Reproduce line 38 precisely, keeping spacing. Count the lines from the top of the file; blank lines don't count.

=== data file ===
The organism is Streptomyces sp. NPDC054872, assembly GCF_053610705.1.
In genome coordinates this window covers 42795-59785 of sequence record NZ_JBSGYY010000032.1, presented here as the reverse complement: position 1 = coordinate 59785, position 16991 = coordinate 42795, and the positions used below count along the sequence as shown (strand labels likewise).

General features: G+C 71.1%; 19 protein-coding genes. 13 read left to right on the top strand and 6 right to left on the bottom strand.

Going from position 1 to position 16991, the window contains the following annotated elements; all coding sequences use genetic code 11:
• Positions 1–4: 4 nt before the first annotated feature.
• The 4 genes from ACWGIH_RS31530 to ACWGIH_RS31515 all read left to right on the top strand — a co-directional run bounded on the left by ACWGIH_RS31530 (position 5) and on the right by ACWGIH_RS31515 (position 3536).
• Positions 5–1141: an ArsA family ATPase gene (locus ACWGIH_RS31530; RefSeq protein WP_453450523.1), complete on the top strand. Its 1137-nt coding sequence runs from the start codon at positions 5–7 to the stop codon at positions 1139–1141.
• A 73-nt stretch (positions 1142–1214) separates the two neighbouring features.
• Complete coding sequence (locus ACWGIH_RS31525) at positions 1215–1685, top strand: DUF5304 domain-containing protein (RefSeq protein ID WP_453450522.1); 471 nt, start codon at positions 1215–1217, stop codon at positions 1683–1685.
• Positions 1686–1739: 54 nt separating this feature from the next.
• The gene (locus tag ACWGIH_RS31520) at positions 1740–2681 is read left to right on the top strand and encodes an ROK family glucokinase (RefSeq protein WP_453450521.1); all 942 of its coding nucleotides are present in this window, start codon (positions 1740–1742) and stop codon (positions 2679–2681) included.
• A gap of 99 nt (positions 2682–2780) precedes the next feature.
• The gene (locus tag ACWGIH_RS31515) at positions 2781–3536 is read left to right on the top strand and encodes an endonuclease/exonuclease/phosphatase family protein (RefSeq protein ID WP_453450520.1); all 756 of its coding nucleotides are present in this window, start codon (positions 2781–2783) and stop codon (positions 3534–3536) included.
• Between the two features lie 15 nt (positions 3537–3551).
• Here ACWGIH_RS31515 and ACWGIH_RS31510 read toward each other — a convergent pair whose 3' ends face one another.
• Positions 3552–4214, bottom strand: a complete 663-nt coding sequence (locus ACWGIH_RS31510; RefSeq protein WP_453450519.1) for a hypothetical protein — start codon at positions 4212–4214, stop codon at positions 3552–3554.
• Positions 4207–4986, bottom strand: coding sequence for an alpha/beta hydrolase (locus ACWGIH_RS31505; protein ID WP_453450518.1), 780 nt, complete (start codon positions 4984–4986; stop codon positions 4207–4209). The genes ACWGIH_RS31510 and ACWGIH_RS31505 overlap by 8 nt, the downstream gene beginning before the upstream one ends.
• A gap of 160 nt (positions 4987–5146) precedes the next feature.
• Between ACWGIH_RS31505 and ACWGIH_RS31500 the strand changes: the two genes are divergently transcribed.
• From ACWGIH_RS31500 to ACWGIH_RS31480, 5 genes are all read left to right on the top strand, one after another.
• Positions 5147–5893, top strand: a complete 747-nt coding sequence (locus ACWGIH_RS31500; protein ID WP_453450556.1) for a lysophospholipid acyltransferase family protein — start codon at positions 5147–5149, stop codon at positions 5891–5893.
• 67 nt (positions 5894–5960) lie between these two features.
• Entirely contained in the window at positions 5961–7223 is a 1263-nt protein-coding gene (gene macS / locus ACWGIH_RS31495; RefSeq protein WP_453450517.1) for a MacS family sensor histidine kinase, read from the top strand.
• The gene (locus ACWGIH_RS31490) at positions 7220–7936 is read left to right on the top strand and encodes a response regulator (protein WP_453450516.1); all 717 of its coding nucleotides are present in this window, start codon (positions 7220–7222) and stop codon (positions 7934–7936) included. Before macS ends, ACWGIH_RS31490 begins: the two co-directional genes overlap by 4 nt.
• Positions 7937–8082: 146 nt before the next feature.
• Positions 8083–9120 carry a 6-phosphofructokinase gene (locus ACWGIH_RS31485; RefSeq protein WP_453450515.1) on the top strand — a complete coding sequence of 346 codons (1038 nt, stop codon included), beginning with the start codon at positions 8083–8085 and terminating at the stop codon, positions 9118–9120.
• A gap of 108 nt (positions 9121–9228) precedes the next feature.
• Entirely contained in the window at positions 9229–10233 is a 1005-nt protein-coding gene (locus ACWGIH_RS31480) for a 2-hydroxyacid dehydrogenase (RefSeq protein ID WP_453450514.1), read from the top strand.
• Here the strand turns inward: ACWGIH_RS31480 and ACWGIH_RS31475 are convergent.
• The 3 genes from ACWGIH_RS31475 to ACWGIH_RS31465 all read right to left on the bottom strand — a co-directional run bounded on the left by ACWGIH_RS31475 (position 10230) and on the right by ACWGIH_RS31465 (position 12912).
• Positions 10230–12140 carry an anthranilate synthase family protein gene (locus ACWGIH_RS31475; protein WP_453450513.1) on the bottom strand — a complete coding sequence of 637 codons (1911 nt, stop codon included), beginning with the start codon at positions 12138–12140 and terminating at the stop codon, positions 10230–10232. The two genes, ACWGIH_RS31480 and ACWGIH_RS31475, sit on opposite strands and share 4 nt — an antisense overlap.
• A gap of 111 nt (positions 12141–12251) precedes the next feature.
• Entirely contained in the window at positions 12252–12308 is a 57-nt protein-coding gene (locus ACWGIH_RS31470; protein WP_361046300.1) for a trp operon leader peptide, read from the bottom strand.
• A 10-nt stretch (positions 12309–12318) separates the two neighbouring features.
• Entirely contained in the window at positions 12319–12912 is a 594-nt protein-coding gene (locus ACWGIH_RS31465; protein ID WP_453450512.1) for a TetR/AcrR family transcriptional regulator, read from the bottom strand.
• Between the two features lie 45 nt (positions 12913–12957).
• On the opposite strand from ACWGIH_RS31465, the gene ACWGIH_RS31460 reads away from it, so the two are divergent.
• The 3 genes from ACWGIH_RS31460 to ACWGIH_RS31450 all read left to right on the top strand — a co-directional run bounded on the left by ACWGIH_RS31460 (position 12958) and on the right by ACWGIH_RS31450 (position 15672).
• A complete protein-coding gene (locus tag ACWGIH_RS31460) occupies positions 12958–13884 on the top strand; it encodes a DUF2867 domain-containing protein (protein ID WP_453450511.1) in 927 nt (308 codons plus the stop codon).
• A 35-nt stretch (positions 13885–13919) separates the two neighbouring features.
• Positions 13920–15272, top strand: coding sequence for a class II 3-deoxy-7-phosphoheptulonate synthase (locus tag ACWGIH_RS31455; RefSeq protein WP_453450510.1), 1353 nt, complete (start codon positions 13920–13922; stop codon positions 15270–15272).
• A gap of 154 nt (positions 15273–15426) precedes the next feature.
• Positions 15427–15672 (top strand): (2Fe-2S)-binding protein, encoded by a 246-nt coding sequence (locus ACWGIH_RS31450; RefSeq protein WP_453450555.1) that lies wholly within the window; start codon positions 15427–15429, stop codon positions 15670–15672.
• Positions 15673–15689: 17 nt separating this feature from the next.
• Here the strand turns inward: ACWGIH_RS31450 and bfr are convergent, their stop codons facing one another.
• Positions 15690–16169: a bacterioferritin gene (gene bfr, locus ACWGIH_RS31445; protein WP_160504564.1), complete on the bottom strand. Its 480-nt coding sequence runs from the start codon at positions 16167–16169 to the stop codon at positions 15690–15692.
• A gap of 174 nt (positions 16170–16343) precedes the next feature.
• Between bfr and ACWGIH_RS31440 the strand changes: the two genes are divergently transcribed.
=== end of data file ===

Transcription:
• The 3 genes from ACWGIH_RS31460 to ACWGIH_RS31450 all read left to right on the top strand — a co-directional run bounded on the left by ACWGIH_RS31460 (position 12958) and on the right by ACWGIH_RS31450 (position 15672).